There were so many things I had left to say when I pulled out of the parking lot nearest her dorm hall, things she needed to know, wisdom I needed to share. She stood and waved goodbye as the car shifted from reverse into drive and I made my way past the maze of cars. I carried the unsaid words with me as I turned right out of the parking lot. Tears filled my eyes then, and they do again as I recall that day. But, we all survived. And, if you are preparing to say goodbye to your son or daughter as they begin their college journey, you will too.
In the last of my 3 part series, I share the lessons I learned between the “Goodbyes” and “Welcome Homes!” Plus, I offer links to the wisdom of others who have already crossed this bridge, some more than once. Please take the time to visit those posts.
I love you, goodbye, but wait…
- They want to know they’ll be missed but don’t want to (nor should) feel guilty over leaving. Don’t make them responsible for your happiness, Mom and Dad, because they aren’t. Balance your tears with joy and excitement for them. Let them know you’ll miss them and freely share some specifics of why (like their smile in the morning or sharing a favorite TV program with them.)
- Their excitement over departure and the start of classes (whether their 1st year away or their 4th) should NOT be taken personally. It’s not about you; it’s about them and their joy. This is a big step for them, and they want you to be excited for them, too. Celebrate with them!
- Sure, there will be some homesickness and tough days. Be prepared for tears to creep up. Yours and theirs. There will be self-doubt and second guessing. Those doubts and insecurities are normal and don’t need to fixed. As they come up, your job is to listen and reassure your child of your faith in their abilities. Texting and regular Skype chats help you keep a finger on the pulse of your child’s emotional state.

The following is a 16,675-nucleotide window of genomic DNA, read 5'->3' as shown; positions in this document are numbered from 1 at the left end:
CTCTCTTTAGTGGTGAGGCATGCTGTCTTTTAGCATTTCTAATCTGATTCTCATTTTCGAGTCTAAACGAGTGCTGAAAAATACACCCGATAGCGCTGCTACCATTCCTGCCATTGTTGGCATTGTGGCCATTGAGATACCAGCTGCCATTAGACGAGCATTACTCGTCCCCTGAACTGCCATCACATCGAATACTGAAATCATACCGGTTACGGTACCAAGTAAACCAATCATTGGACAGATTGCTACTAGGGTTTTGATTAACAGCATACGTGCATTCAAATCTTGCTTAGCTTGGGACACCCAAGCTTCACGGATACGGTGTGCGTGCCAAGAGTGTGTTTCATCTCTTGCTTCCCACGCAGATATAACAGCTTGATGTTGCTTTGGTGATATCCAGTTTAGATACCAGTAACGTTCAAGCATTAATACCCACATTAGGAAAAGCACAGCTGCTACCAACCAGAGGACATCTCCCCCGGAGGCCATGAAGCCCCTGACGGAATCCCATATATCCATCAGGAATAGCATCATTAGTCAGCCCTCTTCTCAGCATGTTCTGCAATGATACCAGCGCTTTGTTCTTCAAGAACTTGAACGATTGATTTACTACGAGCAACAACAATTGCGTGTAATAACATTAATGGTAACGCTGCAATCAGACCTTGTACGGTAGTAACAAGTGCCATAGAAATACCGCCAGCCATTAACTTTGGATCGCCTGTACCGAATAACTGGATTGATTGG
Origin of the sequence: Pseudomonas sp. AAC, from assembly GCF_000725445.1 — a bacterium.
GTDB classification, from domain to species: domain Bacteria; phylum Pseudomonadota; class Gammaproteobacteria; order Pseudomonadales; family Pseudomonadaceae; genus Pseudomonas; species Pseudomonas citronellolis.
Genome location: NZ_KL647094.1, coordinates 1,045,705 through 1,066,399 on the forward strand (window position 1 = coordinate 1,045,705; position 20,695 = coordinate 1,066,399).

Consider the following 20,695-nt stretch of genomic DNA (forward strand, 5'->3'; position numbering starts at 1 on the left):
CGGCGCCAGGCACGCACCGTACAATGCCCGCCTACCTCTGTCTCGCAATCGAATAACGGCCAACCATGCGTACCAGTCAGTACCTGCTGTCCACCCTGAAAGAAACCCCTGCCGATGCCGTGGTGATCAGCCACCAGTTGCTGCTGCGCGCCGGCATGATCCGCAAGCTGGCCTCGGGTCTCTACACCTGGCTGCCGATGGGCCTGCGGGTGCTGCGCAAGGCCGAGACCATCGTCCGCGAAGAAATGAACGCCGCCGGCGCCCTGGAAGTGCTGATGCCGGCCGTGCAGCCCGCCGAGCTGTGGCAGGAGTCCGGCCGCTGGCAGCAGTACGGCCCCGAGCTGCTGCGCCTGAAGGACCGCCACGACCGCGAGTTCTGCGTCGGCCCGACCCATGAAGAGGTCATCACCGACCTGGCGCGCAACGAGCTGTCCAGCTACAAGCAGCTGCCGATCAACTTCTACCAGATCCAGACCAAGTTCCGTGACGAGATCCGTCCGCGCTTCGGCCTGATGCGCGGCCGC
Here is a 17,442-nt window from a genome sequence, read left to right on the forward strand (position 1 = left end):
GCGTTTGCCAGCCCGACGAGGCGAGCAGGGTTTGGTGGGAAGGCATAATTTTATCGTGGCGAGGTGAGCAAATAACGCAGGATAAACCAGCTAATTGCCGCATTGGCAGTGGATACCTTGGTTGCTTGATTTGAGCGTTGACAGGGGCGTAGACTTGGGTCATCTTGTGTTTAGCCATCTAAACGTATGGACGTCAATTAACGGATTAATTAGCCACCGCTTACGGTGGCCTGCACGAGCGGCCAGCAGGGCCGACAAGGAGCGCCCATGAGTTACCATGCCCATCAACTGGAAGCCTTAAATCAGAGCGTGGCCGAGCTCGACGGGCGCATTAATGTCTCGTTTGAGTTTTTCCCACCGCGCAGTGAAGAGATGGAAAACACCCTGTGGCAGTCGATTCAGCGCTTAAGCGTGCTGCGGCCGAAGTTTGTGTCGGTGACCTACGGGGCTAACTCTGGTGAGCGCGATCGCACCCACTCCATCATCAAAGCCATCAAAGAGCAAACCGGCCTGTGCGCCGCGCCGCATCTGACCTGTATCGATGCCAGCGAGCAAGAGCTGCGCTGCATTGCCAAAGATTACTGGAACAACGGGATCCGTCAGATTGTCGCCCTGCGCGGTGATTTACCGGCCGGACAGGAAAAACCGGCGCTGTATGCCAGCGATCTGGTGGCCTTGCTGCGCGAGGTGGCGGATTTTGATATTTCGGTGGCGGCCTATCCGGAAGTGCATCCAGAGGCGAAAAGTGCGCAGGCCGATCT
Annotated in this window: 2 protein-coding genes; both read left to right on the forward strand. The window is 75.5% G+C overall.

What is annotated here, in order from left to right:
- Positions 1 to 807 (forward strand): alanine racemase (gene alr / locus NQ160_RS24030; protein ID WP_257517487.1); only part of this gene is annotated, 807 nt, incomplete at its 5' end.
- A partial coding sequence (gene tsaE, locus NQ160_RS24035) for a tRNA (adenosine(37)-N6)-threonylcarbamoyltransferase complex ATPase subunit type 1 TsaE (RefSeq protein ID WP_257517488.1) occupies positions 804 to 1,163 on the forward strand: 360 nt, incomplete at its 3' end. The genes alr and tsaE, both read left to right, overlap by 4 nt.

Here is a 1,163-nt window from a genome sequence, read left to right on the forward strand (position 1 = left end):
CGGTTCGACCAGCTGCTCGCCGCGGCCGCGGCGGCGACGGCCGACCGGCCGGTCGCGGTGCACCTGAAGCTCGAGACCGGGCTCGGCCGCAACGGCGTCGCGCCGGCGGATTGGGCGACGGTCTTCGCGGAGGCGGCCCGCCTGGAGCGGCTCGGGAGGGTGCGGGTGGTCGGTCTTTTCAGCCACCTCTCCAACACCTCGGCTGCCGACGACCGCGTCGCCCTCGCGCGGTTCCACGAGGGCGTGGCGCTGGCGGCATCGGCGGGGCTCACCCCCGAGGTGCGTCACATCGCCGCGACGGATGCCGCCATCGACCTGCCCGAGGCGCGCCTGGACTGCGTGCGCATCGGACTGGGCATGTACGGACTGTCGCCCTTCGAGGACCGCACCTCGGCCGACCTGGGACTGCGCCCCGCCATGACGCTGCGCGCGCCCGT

- Become familiar with and keep your ears open for the warning signs of mental illness. Depression goes deeper than mere homesickness or frustration over a bad day and must be taken seriously, especially if your child has any history of depression. Offer him/her tips for handling homesickness, stress, and the rough patches before school starts. Become familiar with the on-campus resources available to your student before you leave so you can recommend avenues for help. Is there a counseling center available? Are there peer counselors? Ask for the roommate’s contact information. Encourage your child to keep an open dialog with you about the good and bad days and, if needed, to access the resources available to them. If you suspect your child is dealing with depression, intervene. Depression is an illness that requires treatment, just as cancer or pneumonia do. However remember if they over 18, they are an adult and you are limited by HIPAA laws, which is why it is so important to have trust and an open dialog about this sensitive subject before the need arises.
Winter, spring, and summer breaks will either pass too fast or last too long.